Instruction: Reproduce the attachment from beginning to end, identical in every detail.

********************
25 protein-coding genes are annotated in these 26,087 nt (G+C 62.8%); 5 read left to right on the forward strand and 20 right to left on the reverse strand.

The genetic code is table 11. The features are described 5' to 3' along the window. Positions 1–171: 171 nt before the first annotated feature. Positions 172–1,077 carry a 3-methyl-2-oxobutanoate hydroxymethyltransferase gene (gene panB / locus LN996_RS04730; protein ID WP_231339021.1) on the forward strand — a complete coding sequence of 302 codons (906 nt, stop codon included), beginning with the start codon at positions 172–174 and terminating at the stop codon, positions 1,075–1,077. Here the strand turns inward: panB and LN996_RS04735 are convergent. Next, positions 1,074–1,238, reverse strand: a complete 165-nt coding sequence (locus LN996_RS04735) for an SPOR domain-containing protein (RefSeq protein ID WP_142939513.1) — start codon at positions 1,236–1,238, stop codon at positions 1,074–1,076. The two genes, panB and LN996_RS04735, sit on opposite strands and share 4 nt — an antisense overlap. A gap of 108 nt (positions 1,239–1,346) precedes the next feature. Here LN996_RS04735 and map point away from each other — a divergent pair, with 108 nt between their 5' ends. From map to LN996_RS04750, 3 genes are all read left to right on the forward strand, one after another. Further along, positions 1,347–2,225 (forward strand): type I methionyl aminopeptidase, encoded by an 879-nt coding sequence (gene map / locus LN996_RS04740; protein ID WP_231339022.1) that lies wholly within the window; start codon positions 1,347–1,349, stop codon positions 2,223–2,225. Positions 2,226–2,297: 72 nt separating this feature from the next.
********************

25 protein-coding genes are annotated in these 26,087 nt (G+C 62.8%); 5 read left to right on the forward strand and 20 right to left on the reverse strand.

The genetic code is table 11. The features are described 5' to 3' along the window. Positions 1–171: 171 nt before the first annotated feature. Positions 172–1,077 carry a 3-methyl-2-oxobutanoate hydroxymethyltransferase gene (gene panB / locus LN996_RS04730; protein ID WP_231339021.1) on the forward strand — a complete coding sequence of 302 codons (906 nt, stop codon included), beginning with the start codon at positions 172–174 and terminating at the stop codon, positions 1,075–1,077. Here the strand turns inward: panB and LN996_RS04735 are convergent. Next, positions 1,074–1,238, reverse strand: a complete 165-nt coding sequence (locus LN996_RS04735) for an SPOR domain-containing protein (RefSeq protein ID WP_142939513.1) — start codon at positions 1,236–1,238, stop codon at positions 1,074–1,076. The two genes, panB and LN996_RS04735, sit on opposite strands and share 4 nt — an antisense overlap. A gap of 108 nt (positions 1,239–1,346) precedes the next feature. Here LN996_RS04735 and map point away from each other — a divergent pair, with 108 nt between their 5' ends. From map to LN996_RS04750, 3 genes are all read left to right on the forward strand, one after another. Further along, positions 1,347–2,225 (forward strand): type I methionyl aminopeptidase, encoded by an 879-nt coding sequence (gene map / locus LN996_RS04740; protein ID WP_231339022.1) that lies wholly within the window; start codon positions 1,347–1,349, stop codon positions 2,223–2,225. Positions 2,226–2,297: 72 nt separating this feature from the next.